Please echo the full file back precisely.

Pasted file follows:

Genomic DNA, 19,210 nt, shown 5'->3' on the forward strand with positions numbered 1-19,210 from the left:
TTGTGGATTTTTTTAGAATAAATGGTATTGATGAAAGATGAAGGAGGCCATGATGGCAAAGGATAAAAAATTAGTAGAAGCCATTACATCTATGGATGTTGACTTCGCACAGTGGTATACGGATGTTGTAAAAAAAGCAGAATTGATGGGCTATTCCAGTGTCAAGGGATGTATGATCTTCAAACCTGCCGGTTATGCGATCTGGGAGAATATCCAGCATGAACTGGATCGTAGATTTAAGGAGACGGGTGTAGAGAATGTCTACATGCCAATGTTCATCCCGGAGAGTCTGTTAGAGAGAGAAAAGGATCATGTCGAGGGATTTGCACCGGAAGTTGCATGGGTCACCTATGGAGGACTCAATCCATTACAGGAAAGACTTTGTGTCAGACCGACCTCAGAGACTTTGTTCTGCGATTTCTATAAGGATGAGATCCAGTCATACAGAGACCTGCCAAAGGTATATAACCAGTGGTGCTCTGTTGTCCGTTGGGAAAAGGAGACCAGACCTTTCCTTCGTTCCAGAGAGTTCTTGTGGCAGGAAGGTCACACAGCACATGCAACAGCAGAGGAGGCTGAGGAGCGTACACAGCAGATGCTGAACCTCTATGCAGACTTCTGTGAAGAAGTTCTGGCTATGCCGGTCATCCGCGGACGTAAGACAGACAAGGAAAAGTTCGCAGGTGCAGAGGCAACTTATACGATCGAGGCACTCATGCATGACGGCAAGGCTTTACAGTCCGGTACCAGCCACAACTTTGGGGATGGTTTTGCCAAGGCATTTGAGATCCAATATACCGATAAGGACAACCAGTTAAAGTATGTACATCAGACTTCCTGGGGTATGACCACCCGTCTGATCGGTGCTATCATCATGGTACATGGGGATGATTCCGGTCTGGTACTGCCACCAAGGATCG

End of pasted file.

Genomic DNA, 19,210 nt, shown 5'->3' on the forward strand with positions numbered 1-19,210 from the left:
TTGTGGATTTTTTTAGAATAAATGGTATTGATGAAAGATGAAGGAGGCCATGATGGCAAAGGATAAAAAATTAGTAGAAGCCATTACATCTATGGATGTTGACTTCGCACAGTGGTATACGGATGTTGTAAAAAAAGCAGAATTGATGGGCTATTCCAGTGTCAAGGGATGTATGATCTTCAAACCTGCCGGTTATGCGATCTGGGAGAATATCCAGCATGAACTGGATCGTAGATTTAAGGAGACGGGTGTAGAGAATGTCTACATGCCAATGTTCATCCCGGAGAGTCTGTTAGAGAGAGAAAAGGATCATGTCGAGGGATTTGCACCGGAAGTTGCATGGGTCACCTATGGAGGACTCAATCCATTACAGGAAAGACTTTGTGTCAGACCGACCTCAGAGACTTTGTTCTGCGATTTCTATAAGGATGAGATCCAGTCATACAGAGACCTGCCAAAGGTATATAACCAGTGGTGCTCTGTTGTCCGTTGGGAAAAGGAGACCAGACCTTTCCTTCGTTCCAGAGAGTTCTTGTGGCAGGAAGGTCACACAGCACATGCAACAGCAGAGGAGGCTGAGGAGCGTACACAGCAGATGCTGAACCTCTATGCAGACTTCTGTGAAGAAGTTCTGGCTATGCCGGTCATCCGCGGACGTAAGACAGACAAGGAAAAGTTCGCAGGTGCAGAGGCAACTTATACGATCGAGGCACTCATGCATGACGGCAAGGCTTTACAGTCCGGTACCAGCCACAACTTTGGGGATGGTTTTGCCAAGGCATTTGAGATCCAATATACCGATAAGGACAACCAGTTAAAGTATGTACATCAGACTTCCTGGGGTATGACCACCCGTCTGATCGGTGCTATCATCATGGTACATGGGGATGATTCCGGTCTGGTACTGCCACCAAGGATCG